About 4000 Highlander ewe lambs are retained for breeding within the business and a further 1500 sold to commercial farmers for breeding.
Selection of these lambs must be made early enough so that commercial clients can get them up to 40kg for mating as hoggets. Usually this occurs in January at an average weight of 25kg.
“A 25kg lamb in January should easily be able to reach 40kg by mating,” Donsays.
A number of Primera ram hoggets are also sold for breeding. Having to delay selection of ram hoggets for sale-breeding until they are able to be assessed in February for structural faults is a further impediment to management.
“Under normal commercial farming practice most of the 1300 ram hoggets culled in the assessment process would have been killed a lot earlier if we did not have to wait to go through that process. There are significant costs associated with this.”
The Polsons’ business also runs 500 Stabiliser breeding cows over the three farms primarily to maintain feed quality. However, some of the country is too steep to run cattle.
“We don’t do our cattle as well as we would like,” Don says.
“Their value is in maintaining feed quality. Sheep are our first priority.”
Cows are calved from mid-October to mid-November on the easier hills and achieve an average calving percentage in excess of 90%.
About 130 two-year-old heifers are calved behind an electric fence on Awarua, generally producing about 125 calves.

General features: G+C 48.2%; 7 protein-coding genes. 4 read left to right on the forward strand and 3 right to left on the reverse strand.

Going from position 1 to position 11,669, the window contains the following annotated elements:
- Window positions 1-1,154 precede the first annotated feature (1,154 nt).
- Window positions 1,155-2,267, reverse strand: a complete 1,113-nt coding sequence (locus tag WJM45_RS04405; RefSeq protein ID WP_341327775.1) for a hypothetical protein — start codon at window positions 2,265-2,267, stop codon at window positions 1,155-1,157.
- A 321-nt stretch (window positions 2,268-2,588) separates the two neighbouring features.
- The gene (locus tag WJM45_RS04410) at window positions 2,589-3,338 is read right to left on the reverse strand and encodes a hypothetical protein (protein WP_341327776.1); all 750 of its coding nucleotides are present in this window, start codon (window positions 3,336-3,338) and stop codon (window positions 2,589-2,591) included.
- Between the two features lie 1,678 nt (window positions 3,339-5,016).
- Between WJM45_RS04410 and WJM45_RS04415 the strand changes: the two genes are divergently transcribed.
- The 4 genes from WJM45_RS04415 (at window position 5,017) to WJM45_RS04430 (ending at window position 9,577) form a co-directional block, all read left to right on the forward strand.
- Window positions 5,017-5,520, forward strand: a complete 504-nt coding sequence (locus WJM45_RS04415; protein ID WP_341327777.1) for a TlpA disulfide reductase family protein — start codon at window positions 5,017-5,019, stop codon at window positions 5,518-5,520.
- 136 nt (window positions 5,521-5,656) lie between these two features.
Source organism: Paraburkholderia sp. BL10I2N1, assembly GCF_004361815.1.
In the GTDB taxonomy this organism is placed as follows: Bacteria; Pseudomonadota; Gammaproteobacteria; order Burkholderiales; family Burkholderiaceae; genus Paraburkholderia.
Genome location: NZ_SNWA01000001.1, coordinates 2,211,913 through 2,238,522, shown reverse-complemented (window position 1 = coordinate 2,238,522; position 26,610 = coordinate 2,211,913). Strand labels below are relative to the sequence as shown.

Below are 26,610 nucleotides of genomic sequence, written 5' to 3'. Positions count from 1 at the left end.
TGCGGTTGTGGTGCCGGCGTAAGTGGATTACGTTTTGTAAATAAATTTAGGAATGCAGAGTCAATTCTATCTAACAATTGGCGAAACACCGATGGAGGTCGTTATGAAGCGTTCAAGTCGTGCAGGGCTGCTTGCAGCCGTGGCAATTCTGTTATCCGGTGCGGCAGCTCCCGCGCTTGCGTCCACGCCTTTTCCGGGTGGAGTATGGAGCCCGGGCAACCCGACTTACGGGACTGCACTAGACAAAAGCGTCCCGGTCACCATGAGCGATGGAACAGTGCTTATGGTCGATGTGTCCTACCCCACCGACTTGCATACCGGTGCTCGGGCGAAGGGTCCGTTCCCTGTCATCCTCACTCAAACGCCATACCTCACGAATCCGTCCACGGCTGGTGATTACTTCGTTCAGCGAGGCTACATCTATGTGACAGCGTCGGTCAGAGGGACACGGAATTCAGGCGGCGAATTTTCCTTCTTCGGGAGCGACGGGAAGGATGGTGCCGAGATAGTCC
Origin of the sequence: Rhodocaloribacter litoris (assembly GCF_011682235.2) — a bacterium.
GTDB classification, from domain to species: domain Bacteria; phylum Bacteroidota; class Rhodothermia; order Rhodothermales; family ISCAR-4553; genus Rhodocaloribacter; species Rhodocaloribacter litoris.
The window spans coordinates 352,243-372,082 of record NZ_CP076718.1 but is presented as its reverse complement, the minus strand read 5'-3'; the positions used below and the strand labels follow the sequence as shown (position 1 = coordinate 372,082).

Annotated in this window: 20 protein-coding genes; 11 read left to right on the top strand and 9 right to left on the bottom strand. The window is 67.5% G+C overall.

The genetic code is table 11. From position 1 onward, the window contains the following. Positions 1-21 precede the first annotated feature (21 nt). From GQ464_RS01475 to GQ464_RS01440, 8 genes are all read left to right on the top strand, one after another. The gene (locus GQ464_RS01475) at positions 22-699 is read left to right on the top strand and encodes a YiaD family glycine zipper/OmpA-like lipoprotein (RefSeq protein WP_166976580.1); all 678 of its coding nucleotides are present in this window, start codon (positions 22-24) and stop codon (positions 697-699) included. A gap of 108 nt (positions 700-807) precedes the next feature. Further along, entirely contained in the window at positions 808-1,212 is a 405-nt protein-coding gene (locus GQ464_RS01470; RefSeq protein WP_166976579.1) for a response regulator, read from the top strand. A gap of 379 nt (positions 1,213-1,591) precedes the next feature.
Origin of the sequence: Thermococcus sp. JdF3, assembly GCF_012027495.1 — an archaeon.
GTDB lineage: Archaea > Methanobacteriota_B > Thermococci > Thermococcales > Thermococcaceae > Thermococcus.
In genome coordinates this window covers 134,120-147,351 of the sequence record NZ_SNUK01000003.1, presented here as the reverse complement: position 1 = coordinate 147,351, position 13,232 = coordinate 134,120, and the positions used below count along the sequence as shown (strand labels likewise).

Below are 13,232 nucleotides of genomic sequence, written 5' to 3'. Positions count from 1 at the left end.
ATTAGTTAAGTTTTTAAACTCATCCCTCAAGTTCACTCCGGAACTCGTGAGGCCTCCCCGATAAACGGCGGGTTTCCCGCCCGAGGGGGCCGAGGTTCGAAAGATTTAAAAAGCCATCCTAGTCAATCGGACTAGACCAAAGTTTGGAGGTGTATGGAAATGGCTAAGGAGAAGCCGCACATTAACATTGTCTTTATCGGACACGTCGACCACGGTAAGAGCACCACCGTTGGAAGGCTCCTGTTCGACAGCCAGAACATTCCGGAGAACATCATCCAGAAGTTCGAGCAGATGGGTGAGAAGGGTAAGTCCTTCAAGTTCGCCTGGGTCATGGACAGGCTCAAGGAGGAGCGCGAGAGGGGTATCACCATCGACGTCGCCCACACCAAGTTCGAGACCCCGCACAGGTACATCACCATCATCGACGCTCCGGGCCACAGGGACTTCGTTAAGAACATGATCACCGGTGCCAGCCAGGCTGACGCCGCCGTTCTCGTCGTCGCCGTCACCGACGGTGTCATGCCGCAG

“We’ve had mixed results with our two-year-old calving. We have learnt that manipulating their condition score tends to lead to calving problems so we try and maintain it at the same level throughout pregnancy.”
Calves are yard weaned in early April.
Don and Liz Polson own two farms, Waipuna and Te Tui and part-own a third, Awarua, in partnership with David Boswell. Te Tui is a 600ha farm of mixed contour – 100ha cultivable, 200ha easy ash-covered hills and 260ha steeper papa hills – on Fields Track Rd off SH4 north of Waipuna. Awarua is a 512ha farm – 160ha of cultivable ash soil, 305ha of papa and ash soil and 47ha of pine forest and bush – at Raetihi in the central North Island. This property’s climate is quite different to the other two farms – it’s significantly higher in altitude with a shorter growing season and is less prone to dry summers.
“Early yard weaning has been very successful for us. We shut the calves in the yards for three days and feed them balage and grain,” Don says.
“They then go out on to the flats where they continue to have access to grain up to a maximum of one kilogram a head per day and poorer-quality pasture which exists on the flats at this time of the year. They do really well and become our best friends.”
This feeding regime continues as long as grass is in short supply. They remain on the flats until late July when they are set stocked on the hills for two months then brought back on to the flats for growing out.
The best 100 yearling steers are sent up to Awarua in early December and finished as two-and-a-half-year olds at about 300kg carcaseweight.
The rest are finished at Waipuna. Replacement R1 heifers are sent to Te Tui and the culls are finished or sold store at Waipuna.
“Cattle are our safety valve. Sometimes we will even graze them off the farm if we consider it appropriate.”
The Polsons’ business is a complex one involving not only commercial sheep and cattle breeding and finishing enterprises but also ram breeding.
They are a genetic breeding partner for Focus Genetics, producing Highlander and Primera rams and ram hoggets.